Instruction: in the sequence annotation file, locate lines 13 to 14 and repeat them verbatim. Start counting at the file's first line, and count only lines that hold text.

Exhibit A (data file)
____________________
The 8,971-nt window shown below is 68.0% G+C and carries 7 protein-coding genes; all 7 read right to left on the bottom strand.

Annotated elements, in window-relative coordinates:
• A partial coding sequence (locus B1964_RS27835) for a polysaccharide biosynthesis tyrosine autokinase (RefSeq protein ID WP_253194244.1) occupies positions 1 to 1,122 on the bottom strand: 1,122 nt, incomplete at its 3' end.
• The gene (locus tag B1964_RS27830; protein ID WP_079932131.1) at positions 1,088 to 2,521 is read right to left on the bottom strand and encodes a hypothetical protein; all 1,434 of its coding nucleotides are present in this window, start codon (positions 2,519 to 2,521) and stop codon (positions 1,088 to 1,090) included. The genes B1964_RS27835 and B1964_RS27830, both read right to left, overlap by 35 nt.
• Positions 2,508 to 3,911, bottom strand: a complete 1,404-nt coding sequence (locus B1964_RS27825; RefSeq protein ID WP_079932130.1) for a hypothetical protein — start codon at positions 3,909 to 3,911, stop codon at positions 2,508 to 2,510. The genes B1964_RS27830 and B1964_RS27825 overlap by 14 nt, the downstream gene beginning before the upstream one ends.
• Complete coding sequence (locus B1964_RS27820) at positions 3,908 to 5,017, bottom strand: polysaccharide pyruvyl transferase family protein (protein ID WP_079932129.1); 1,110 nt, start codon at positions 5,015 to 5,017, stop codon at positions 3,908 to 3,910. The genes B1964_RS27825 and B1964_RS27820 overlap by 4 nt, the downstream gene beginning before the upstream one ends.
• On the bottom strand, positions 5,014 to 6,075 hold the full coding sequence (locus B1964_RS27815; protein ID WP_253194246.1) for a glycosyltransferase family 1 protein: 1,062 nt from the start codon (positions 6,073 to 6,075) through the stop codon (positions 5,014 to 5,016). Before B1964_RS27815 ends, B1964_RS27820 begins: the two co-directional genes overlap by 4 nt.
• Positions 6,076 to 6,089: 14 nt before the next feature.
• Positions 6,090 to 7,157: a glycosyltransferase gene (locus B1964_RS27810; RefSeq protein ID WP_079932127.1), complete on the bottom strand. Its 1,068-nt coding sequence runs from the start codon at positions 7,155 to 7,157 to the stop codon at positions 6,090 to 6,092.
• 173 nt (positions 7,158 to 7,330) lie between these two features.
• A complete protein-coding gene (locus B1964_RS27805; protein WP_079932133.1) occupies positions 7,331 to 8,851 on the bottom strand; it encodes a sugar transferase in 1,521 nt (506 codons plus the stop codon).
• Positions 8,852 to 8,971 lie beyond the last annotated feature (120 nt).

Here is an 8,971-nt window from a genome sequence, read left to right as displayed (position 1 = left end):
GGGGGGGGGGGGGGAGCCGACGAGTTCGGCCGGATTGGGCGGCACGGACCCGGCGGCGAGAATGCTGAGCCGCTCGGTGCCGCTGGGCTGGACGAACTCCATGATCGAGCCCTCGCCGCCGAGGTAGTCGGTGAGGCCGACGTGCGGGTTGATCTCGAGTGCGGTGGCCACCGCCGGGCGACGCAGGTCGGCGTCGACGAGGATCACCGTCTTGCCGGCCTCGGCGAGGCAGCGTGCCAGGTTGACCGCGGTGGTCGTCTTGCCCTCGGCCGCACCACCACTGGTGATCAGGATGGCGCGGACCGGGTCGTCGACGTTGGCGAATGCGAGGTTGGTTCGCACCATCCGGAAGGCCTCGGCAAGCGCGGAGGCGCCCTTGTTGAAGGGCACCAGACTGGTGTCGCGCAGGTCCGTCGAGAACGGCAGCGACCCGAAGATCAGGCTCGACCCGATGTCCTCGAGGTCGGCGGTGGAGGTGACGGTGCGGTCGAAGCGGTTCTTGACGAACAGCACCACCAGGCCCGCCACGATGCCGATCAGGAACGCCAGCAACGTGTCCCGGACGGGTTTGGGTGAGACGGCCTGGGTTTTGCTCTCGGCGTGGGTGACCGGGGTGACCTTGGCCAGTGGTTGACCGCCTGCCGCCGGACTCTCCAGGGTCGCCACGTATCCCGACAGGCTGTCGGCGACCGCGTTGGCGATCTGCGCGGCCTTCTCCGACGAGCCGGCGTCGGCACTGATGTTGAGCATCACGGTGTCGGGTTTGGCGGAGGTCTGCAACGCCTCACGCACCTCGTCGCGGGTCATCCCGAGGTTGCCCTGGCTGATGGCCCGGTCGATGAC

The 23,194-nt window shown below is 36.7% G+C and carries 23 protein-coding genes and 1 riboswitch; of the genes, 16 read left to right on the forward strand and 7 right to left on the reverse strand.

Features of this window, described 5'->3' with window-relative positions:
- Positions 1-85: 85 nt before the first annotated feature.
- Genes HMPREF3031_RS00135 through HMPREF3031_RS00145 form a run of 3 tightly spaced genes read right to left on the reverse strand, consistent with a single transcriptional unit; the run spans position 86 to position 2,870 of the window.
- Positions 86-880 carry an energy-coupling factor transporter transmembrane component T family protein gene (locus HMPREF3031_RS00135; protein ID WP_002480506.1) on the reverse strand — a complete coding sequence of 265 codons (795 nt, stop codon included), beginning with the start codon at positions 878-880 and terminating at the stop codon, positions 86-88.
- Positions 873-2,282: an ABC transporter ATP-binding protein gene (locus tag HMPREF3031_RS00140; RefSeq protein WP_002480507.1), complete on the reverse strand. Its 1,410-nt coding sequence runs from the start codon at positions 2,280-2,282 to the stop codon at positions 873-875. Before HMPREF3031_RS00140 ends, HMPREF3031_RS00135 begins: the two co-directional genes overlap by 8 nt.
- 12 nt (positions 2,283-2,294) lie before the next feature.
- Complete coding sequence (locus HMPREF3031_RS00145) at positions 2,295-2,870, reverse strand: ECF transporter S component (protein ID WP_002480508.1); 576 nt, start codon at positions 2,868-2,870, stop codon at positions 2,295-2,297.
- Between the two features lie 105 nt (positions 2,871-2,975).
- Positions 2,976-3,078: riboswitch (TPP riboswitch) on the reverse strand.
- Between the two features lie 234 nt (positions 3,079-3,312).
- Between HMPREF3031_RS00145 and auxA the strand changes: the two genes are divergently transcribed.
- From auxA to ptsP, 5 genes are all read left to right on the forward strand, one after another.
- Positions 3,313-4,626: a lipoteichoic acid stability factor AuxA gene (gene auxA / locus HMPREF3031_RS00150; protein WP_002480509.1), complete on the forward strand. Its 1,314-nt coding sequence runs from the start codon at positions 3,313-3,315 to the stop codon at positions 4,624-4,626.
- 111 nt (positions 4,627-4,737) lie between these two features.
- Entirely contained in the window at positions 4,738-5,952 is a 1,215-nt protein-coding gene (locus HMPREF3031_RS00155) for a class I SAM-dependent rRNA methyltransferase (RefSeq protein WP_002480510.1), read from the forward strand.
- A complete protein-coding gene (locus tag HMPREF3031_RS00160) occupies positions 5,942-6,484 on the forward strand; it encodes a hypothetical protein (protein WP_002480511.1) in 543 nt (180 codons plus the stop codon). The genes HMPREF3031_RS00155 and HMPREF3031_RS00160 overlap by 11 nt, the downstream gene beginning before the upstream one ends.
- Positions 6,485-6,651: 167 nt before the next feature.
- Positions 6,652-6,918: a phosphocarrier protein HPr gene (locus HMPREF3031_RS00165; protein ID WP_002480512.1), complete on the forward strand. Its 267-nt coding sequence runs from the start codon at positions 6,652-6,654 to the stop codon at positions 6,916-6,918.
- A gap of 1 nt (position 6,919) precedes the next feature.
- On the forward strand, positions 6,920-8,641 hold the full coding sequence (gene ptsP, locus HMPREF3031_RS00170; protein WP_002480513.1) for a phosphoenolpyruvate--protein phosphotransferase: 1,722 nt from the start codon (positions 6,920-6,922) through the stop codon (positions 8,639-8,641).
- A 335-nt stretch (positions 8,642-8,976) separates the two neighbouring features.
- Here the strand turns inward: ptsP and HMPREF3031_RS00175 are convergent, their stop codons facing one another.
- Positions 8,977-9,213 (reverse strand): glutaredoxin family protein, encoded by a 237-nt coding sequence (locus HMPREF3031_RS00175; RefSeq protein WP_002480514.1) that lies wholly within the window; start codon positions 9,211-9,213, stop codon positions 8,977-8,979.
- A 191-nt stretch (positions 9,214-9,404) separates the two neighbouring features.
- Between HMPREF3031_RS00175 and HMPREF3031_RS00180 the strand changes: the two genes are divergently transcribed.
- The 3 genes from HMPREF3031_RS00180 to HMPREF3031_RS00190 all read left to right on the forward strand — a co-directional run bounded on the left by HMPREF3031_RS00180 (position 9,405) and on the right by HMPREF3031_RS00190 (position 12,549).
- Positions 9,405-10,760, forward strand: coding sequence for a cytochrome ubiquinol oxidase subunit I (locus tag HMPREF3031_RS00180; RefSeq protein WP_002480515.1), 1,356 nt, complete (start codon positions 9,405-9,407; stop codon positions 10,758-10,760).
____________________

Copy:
Here is an 8,971-nt window from a genome sequence, read left to right as displayed (position 1 = left end):
GGGGGGGGGGGGGGAGCCGACGAGTTCGGCCGGATTGGGCGGCACGGACCCGGCGGCGAGAATGCTGAGCCGCTCGGTGCCGCTGGGCTGGACGAACTCCATGATCGAGCCCTCGCCGCCGAGGTAGTCGGTGAGGCCGACGTGCGGGTTGATCTCGAGTGCGGTGGCCACCGCCGGGCGACGCAGGTCGGCGTCGACGAGGATCACCGTCTTGCCGGCCTCGGCGAGGCAGCGTGCCAGGTTGACCGCGGTGGTCGTCTTGCCCTCGGCCGCACCACCACTGGTGATCAGGATGGCGCGGACCGGGTCGTCGACGTTGGCGAATGCGAGGTTGGTTCGCACCATCCGGAAGGCCTCGGCAAGCGCGGAGGCGCCCTTGTTGAAGGGCACCAGACTGGTGTCGCGCAGGTCCGTCGAGAACGGCAGCGACCCGAAGATCAGGCTCGACCCGATGTCCTCGAGGTCGGCGGTGGAGGTGACGGTGCGGTCGAAGCGGTTCTTGACGAACAGCACCACCAGGCCCGCCACGATGCCGATCAGGAACGCCAGCAACGTGTCCCGGACGGGTTTGGGTGAGACGGCCTGGGTTTTGCTCTCGGCGTGGGTGACCGGGGTGACCTTGGCCAGTGGTTGACCGCCTGCCGCCGGACTCTCCAGGGTCGCCACGTATCCCGACAGGCTGTCGGCGACCGCGTTGGCGATCTGCGCGGCCTTCTCCGACGAGCCGGCGTCGGCACTGATGTTGAGCATCACGGTGTCGGGTTTGGCGGAGGTCTGCAACGCCTCACGCACCTCGTCGCGGGTCATCCCGAGGTTGCCCTGGCTGATGGCCCGGTCGATGAC